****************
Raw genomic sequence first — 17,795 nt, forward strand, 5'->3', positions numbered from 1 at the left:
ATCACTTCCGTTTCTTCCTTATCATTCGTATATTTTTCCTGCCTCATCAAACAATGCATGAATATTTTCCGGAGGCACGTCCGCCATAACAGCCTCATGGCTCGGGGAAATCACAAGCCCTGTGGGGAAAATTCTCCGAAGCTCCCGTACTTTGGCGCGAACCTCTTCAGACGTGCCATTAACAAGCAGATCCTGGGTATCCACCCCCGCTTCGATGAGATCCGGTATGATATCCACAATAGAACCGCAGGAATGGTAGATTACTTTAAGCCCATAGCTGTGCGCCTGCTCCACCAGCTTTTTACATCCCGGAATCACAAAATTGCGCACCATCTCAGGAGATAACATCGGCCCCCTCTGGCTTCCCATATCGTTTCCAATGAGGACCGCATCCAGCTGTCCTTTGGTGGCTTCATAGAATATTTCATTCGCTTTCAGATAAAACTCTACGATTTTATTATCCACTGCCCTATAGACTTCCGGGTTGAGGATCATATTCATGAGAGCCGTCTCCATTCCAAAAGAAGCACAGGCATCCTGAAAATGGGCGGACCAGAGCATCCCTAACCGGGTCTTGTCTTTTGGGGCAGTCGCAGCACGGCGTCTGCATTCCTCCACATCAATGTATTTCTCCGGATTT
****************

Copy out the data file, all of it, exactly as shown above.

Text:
Raw genomic sequence first — 17,795 nt, forward strand, 5'->3', positions numbered from 1 at the left:
ATCACTTCCGTTTCTTCCTTATCATTCGTATATTTTTCCTGCCTCATCAAACAATGCATGAATATTTTCCGGAGGCACGTCCGCCATAACAGCCTCATGGCTCGGGGAAATCACAAGCCCTGTGGGGAAAATTCTCCGAAGCTCCCGTACTTTGGCGCGAACCTCTTCAGACGTGCCATTAACAAGCAGATCCTGGGTATCCACCCCCGCTTCGATGAGATCCGGTATGATATCCACAATAGAACCGCAGGAATGGTAGATTACTTTAAGCCCATAGCTGTGCGCCTGCTCCACCAGCTTTTTACATCCCGGAATCACAAAATTGCGCACCATCTCAGGAGATAACATCGGCCCCCTCTGGCTTCCCATATCGTTTCCAATGAGGACCGCATCCAGCTGTCCTTTGGTGGCTTCATAGAATATTTCATTCGCTTTCAGATAAAACTCTACGATTTTATTATCCACTGCCCTATAGACTTCCGGGTTGAGGATCATATTCATGAGAGCCGTCTCCATTCCAAAAGAAGCACAGGCATCCTGAAAATGGGCGGACCAGAGCATCCCTAACCGGGTCTTGTCTTTTGGGGCAGTCGCAGCACGGCGTCTGCATTCCTCCACATCAATGTATTTCTCCGGATTT